Continue reading “To Avoid Vision Problems in Space, Astronauts Will Need Some Kind of Artificial Gravity”
In of August of 2016, astronomers from the European Southern Observatory (ESO) confirmed the existence of an Earth-like planet around Proxima Centauri – the closest star to our Solar System. In addition, they confirmed that this planet (Proxima b) orbited within its star’s habitable zone. Since that time, multiple studies have been conducted to determine if Proxima b could in fact be habitable.
Unfortunately, most of this research has not been very encouraging. For instance, many studies have indicated that Proxima b’s sun experiences too much flare activity for the planet to sustain an atmosphere and liquid water on its surface. However, in a new NASA-led study, a team of scientists has investigated various climate scenarios that indicate that Proxima b could still have enough water to support life.
Continue reading “The Closest Planet Ever Discovered Outside the Solar System Could be Habitable With a Dayside Ocean”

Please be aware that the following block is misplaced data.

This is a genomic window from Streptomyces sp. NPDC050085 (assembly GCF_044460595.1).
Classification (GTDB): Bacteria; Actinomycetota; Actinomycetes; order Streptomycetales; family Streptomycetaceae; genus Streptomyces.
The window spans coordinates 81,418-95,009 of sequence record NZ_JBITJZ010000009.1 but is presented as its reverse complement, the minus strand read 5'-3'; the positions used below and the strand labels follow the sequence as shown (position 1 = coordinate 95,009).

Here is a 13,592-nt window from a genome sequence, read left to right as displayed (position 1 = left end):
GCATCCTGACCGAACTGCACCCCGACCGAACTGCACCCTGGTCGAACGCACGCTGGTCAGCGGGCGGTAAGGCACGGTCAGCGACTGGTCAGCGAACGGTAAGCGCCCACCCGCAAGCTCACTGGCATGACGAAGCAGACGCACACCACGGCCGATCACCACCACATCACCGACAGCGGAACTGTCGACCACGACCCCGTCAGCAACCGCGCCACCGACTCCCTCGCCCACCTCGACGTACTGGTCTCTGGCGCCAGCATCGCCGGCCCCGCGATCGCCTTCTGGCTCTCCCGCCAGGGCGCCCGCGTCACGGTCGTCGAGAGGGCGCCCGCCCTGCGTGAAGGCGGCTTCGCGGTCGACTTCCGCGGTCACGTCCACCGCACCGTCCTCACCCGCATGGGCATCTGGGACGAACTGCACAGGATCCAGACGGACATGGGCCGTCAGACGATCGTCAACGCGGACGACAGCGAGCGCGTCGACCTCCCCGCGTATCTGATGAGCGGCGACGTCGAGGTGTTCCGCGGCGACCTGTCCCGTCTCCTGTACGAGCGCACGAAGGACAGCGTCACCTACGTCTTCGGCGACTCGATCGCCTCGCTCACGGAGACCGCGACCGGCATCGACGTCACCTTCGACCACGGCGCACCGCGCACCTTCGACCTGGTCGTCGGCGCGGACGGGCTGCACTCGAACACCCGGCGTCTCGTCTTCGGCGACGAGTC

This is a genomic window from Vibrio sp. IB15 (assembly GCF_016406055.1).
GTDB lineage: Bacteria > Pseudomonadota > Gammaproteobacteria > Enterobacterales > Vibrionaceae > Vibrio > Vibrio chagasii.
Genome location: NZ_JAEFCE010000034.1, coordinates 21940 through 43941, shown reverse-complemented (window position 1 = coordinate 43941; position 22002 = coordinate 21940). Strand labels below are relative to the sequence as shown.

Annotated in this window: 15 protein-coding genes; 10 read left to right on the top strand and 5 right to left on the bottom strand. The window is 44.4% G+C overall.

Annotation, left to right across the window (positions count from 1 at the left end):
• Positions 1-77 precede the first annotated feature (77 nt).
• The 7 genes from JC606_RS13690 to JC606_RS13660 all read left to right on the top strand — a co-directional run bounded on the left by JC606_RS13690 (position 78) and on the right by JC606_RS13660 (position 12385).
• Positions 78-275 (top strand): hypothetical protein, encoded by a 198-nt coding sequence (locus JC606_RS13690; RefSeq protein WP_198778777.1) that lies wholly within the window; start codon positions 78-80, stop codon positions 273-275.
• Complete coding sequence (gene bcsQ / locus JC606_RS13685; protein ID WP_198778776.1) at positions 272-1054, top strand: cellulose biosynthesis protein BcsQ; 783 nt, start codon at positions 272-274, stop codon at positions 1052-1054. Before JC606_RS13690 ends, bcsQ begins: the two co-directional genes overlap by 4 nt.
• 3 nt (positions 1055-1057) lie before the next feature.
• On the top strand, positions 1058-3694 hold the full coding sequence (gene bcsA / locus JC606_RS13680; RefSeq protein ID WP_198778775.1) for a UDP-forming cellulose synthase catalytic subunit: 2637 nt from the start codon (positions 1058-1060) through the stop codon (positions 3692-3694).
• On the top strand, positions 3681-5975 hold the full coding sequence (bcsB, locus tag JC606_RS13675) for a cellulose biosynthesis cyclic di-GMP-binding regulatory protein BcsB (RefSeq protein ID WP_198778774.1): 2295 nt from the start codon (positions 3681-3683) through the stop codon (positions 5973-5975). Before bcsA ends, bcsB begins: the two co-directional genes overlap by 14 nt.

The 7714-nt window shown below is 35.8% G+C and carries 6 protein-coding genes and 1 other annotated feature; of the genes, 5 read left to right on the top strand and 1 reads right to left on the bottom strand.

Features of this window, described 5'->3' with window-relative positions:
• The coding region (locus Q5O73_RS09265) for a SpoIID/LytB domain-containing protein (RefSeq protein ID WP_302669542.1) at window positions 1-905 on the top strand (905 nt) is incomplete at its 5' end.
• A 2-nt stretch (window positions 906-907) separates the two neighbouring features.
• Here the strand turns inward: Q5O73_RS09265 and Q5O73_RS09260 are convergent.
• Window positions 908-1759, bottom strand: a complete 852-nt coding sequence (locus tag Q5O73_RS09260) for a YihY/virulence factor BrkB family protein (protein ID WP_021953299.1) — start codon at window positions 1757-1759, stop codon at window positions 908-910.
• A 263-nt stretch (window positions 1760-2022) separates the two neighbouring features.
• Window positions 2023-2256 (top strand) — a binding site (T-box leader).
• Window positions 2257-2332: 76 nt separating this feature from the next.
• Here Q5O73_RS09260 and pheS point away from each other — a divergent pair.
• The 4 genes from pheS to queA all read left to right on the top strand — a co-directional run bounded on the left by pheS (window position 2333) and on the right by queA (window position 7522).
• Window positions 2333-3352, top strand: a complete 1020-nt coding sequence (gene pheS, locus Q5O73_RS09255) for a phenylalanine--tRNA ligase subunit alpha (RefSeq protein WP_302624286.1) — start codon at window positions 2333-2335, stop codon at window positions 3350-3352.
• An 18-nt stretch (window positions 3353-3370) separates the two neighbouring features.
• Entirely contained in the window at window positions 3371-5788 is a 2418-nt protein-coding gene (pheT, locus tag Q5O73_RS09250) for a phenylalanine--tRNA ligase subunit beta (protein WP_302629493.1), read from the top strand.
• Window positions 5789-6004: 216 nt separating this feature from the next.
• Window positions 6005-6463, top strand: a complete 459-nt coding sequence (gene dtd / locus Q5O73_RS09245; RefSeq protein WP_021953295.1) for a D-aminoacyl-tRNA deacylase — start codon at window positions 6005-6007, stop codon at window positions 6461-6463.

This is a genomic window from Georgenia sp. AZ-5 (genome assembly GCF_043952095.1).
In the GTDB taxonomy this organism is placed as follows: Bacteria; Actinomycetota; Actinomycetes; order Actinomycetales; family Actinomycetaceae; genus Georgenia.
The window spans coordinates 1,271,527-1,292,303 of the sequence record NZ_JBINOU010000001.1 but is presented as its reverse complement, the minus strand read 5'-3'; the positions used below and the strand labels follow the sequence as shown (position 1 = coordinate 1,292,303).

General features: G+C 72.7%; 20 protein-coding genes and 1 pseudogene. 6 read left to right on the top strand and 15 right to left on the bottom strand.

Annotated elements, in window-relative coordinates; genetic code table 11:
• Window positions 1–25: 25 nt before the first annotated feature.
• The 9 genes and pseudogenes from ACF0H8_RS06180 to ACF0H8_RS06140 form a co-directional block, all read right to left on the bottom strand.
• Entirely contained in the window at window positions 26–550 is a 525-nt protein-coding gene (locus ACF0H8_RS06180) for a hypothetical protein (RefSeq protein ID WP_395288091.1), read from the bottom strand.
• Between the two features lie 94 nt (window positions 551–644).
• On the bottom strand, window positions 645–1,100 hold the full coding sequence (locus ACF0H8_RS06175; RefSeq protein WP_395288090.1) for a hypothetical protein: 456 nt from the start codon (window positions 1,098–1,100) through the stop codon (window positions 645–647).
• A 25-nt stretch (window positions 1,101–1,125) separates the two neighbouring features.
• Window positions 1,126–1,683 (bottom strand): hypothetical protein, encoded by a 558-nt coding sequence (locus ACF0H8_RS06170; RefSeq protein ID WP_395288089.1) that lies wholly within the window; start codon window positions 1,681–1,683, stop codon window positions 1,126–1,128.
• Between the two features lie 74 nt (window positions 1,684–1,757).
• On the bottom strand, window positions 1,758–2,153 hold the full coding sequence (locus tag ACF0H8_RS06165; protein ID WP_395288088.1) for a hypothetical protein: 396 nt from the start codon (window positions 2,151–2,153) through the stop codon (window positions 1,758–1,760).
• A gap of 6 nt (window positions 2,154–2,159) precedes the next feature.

In the coming years, many ground-based and space-based telescopes will commence operations and collect their first light from cosmic sources. This next-generation of telescopes is not only expected to see farther into the cosmos (and hence, farther back in time), they are also expected to reveal new things about the nature of our Universe, its creation and its evolution.
One of these instruments is the Extremely Large Telescope, an optical telescope that is overseen by the European Southern Observatory. Once it is built, the ELT will be the largest ground-based telescope in the world. Construction began in May of 2017, and the ESO recently released a video that illustrates what it will look like when it is complete.
Continue reading “New Video Shows Construction Beginning on the World’s Largest Telescope”
The Indian Space Research Organization (ISRO) has made immense progress since the turn of the century. From its humble beginnings, launching satellites into orbit between 1975 and 2000, the ISRO sent their first mission to the Moon in October of 2008 (the Chandrayaan-1 orbiter), followed by their first mission to Mars – the Mars Orbiter Mission (MOM) – in November of 2013.
And in the coming years, the ISRO intends to become the fourth space agency to send astronauts into space. In so doing, they will join an exclusive club of space agencies that consists of only Russia, the United States and China. Last week (on September 7th, 2018) the organization unveiled the spacesuit that their astronauts will be wearing when they make this historic journey.
Continue reading “India Shows off the Spacesuit its Astronauts Will be Using in 2022”